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Eigenvalue of Polynomial Transformation

  1. Mar 29, 2012 #1
    1. The problem statement, all variables and given/known data
    Let T:P2→P2 be defined by
    T(a0+a1x+a2x2)=(2a0-a1+3a2)+(4a0-5a1)x + (a1+2a2)x2
    1) Find the eigenvalues of T
    2) Find the bases for the eigenspaces of T.

    I believe the 'a' values are constants.
    2. Relevant equations
    None.

    3. The attempt at a solution
    The problem I am having is actually pulling out the matrix for T. I know how to find eigenvalues (by solving det(λI-A) - A being the matrix) and from that finding the bases of the eigenspaces comes from substituting the eigenvalues into (λI-A) and performing elementary row operations to find the eigenvectors which form the bases.

    What I have tried to do is separate the basis (1,x,x2) from the rest and come up with the matrix :
    2a0 -a1 3a2
    4a0 -5a1 0a2
    0a0 a1 2a2
    Am I on the right track here or am I barking up the wrong tree? If so what method should i follow?
     
  2. jcsd
  3. Mar 29, 2012 #2
    Well, sort of. You need to figure out which elements the polynomials [itex]1,x,x^2[/itex] get sent to by [itex]T[/itex]. Once you do that, put them into a matrix and proceed as you have described. So, if you put the polynomial [itex]p_1(x) = x[/itex] into [itex]T[/itex] what would come out "the other side"?
     
  4. Mar 29, 2012 #3

    tiny-tim

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    Hi PandaGunship! Welcome to PF! :smile:
    leave all the a's out! :wink:
     
  5. Mar 29, 2012 #4
    Just to check, my matrix is correct?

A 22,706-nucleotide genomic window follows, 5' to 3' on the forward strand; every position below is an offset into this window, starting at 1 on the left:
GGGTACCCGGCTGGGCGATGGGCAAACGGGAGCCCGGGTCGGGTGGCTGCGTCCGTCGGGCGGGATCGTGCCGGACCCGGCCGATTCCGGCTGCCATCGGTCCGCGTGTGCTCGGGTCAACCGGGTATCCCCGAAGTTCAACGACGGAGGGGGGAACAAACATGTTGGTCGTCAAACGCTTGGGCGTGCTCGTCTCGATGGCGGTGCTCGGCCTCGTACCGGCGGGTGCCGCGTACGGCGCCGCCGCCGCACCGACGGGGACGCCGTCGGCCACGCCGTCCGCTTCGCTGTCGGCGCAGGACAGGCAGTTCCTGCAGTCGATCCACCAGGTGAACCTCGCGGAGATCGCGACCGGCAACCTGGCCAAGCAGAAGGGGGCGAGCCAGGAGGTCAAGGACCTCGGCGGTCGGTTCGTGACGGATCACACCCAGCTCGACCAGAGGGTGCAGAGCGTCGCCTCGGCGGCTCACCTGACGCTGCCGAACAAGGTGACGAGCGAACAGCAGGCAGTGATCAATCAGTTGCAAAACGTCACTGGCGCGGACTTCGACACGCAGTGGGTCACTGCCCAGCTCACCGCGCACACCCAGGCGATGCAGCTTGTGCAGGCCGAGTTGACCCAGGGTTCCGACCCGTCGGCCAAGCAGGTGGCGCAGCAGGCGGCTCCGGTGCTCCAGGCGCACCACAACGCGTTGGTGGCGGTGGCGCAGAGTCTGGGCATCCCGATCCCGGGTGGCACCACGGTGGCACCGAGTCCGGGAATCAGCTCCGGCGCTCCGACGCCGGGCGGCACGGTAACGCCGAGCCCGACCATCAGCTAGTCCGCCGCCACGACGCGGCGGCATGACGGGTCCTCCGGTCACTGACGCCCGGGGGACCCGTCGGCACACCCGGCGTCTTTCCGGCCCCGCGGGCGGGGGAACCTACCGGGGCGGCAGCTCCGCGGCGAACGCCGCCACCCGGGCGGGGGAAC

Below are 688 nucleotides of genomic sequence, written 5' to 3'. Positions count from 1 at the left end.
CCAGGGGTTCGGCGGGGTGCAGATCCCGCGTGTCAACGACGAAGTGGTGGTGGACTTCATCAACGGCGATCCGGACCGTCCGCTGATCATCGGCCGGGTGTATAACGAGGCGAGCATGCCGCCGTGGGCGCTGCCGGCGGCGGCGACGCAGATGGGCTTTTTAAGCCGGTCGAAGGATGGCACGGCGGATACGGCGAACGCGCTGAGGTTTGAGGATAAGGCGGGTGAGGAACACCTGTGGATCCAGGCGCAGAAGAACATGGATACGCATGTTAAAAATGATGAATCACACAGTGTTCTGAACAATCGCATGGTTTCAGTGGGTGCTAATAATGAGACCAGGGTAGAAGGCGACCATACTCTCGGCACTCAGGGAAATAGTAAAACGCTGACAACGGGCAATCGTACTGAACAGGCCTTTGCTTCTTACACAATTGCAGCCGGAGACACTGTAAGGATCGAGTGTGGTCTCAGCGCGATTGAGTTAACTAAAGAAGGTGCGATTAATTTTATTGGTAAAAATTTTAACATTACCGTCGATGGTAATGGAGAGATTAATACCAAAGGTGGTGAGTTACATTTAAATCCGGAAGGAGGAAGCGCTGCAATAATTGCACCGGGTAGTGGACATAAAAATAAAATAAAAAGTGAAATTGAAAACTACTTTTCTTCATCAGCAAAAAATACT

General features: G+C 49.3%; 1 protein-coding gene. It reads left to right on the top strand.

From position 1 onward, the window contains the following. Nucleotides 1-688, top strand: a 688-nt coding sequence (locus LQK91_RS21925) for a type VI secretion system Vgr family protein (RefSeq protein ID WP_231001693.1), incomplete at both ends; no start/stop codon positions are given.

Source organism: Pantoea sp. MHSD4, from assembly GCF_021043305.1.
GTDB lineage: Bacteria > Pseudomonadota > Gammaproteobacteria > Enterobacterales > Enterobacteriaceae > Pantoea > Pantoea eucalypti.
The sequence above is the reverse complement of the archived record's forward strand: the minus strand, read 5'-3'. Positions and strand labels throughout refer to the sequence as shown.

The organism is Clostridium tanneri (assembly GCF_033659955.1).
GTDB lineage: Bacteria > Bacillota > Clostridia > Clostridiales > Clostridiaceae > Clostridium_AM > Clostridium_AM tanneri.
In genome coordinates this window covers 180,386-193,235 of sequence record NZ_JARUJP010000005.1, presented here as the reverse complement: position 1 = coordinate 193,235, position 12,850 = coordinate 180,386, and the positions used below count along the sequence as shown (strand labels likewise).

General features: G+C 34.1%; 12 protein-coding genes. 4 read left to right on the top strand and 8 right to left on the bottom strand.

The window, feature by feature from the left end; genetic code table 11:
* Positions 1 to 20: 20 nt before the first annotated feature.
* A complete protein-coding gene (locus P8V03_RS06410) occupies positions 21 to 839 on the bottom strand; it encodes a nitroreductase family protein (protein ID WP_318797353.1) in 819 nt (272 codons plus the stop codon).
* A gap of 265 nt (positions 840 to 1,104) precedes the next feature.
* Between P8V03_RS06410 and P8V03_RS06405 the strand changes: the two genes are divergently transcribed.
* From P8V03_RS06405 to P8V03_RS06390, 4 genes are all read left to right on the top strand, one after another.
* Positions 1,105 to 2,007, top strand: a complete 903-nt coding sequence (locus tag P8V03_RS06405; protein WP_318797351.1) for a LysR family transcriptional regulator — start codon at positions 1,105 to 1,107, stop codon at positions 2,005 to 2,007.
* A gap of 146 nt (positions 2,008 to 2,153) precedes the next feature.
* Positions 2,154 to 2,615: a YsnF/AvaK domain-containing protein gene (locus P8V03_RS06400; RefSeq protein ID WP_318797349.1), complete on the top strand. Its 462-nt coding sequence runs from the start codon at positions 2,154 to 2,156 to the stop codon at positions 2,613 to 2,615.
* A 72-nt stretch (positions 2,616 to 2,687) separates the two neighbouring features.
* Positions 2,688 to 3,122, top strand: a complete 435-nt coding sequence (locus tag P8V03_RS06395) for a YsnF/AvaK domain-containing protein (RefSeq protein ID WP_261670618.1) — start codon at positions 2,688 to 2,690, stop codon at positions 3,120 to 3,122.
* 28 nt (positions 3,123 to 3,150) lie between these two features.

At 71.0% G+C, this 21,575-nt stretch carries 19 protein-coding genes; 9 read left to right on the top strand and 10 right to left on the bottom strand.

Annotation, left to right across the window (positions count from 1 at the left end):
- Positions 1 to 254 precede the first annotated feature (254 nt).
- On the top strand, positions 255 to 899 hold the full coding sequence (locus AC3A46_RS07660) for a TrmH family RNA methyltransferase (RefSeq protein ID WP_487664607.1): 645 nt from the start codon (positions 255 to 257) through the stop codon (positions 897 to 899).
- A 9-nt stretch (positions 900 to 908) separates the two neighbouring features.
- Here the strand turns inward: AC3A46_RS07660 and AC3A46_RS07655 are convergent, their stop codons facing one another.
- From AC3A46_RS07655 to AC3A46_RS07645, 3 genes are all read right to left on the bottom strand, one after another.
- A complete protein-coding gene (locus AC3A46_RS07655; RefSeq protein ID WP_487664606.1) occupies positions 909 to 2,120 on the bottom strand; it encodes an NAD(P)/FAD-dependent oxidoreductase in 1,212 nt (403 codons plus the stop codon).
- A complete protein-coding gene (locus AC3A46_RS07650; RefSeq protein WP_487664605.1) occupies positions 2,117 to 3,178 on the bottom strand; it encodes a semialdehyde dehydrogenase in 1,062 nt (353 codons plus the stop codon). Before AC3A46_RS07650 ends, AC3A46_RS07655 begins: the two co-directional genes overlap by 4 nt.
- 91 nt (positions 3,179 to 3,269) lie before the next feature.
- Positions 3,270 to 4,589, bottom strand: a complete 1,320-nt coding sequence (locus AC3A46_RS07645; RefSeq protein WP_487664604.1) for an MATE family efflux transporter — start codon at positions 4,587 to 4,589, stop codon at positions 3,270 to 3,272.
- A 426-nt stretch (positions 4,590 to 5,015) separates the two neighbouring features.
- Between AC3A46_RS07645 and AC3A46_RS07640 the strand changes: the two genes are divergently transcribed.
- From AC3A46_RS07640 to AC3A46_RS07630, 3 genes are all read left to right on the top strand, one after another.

As per your direction, a0 goes to 2a0 + 4a0x +0x2 which I make into a column like the matrix I put it already?
    Thanks Tim :) I thought of leaving the a's out, but what of their importance? Are they just to show what each constant of the basis is mapped into?
     
  6. Mar 29, 2012 #5

    tiny-tim

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    No, your vectors will have a's. :smile:

    (The 1 x x2 are just a basis like x y z …

    you wouldn't expect x y z to appear in a vector or matrix, would you? :wink:)​
     
  7. Mar 29, 2012 #6
    Well, I said to find out where [itex]p_1(x) = x[/itex] goes, and what you did was find where [itex]p(x) = a_0 [/itex] goes. I only mentioned to do it as an example, so its OK that you did it for [itex]p(x) = a_0 [/itex].

    So, the [itex]a_0, a_1, a_2 [/itex] are there because you need to know what [itex]T[/itex] does to a general quadratic polynomial, and that is the form of a general quadratic polynomial.

    Now, the three basis polynomials we are using are: [itex] p_0(x) = 1, p_1(x) = x, p_2(x) = x^2[/itex]. Now, for each of these basis polynomials, what is [itex]a_0, a_1, a_2[/itex]? As an example, for [itex]p_0[/itex] we have that [itex]a_0 = 1, a_1 = 0, a_2 = 0[/itex]. So, [itex]T(p_0(x)) = 2a_0 + 4a_0x = a + 4x[/itex]. So, you got it correct, but as Tiny Tim said, you need to get rid of the a's because for the basis polynomials they are all 1 or 0.
     
  8. Mar 29, 2012 #7
    I suppose not :P Thanks :)
    Ok I understand properly now. In the beginning when I was going over this problem I thought that I must remove the a's but I didnt want to remove them 'just because'. I wanted to know that what I was doing was actually correct, even if my reasoning was a bit off the mark.
    Thank you both for your help:biggrin:
     
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